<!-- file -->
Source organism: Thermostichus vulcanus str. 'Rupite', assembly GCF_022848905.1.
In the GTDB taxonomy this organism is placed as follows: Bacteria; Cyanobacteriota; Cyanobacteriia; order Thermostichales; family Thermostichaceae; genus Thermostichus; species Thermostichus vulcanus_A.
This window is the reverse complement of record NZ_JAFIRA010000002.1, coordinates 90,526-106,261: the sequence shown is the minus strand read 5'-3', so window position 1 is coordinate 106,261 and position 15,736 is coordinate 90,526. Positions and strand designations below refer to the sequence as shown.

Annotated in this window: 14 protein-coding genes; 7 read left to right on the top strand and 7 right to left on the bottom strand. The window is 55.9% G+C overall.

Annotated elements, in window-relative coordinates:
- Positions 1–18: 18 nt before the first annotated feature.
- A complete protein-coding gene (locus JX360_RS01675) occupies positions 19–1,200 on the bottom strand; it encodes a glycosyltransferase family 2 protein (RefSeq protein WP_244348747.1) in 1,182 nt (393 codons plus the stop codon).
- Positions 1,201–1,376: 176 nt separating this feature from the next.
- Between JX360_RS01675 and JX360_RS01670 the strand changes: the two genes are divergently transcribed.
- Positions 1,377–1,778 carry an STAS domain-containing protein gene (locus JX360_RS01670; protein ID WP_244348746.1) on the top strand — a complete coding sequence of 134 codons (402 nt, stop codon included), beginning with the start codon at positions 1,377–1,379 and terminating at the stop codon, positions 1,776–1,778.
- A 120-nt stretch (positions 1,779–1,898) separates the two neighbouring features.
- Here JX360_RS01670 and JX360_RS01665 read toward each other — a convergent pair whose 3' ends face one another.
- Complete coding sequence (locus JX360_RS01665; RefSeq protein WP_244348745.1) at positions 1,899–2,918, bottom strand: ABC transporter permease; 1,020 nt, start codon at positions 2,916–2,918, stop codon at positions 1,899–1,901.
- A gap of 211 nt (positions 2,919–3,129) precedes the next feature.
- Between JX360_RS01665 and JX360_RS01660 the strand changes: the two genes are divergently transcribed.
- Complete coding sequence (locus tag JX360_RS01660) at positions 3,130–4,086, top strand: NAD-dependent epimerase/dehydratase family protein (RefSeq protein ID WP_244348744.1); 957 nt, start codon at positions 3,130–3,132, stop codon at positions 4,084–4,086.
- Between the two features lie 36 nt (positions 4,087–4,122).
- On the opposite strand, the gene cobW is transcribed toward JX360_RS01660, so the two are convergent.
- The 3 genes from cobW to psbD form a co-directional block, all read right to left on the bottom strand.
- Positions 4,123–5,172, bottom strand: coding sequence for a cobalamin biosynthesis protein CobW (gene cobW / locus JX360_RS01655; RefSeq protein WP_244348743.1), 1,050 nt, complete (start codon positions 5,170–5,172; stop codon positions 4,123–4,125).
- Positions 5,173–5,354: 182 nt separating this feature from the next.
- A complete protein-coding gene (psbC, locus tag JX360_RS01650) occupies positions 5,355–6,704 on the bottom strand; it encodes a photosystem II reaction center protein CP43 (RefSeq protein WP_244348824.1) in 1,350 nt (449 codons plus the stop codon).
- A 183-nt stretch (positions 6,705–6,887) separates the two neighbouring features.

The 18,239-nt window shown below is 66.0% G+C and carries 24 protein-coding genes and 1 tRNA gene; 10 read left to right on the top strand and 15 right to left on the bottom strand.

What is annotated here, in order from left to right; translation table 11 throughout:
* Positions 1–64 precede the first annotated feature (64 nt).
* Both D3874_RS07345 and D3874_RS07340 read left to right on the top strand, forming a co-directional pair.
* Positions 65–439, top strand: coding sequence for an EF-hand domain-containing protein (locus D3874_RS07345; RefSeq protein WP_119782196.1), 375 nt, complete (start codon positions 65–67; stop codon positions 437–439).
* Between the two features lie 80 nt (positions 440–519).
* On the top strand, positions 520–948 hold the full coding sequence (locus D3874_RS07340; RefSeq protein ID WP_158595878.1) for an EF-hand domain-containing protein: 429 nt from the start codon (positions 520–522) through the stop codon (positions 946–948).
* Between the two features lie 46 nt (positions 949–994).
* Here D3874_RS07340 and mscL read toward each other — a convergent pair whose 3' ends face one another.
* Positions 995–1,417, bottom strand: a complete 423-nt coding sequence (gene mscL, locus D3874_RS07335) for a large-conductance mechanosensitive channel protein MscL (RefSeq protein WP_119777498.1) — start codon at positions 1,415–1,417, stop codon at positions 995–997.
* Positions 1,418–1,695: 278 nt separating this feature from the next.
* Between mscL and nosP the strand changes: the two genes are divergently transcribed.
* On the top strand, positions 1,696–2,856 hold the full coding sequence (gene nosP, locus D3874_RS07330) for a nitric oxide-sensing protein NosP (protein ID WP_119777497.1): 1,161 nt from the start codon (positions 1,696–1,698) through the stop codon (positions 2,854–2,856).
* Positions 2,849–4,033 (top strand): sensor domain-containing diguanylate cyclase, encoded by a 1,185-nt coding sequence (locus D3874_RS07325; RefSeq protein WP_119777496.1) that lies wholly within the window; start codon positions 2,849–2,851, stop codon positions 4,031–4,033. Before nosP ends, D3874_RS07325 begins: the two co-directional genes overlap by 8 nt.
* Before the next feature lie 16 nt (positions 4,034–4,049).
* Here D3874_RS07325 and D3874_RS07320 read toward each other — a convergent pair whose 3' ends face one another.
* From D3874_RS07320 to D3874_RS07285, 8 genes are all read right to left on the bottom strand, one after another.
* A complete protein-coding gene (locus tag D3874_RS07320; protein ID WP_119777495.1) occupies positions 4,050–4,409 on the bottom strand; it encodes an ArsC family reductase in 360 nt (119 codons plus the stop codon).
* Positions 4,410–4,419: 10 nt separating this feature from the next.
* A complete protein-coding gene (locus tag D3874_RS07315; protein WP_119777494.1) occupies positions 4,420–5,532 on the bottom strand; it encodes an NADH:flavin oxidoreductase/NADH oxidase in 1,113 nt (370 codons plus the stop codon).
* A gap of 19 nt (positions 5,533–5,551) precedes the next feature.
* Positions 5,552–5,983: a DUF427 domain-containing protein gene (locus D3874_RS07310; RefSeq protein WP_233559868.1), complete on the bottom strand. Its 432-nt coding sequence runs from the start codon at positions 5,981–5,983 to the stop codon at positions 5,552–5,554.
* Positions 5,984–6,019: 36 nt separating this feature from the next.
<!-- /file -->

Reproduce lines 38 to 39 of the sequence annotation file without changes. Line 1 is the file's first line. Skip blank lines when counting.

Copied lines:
* Before the next feature lie 16 nt (positions 4,034–4,049).
* Here D3874_RS07325 and D3874_RS07320 read toward each other — a convergent pair whose 3' ends face one another.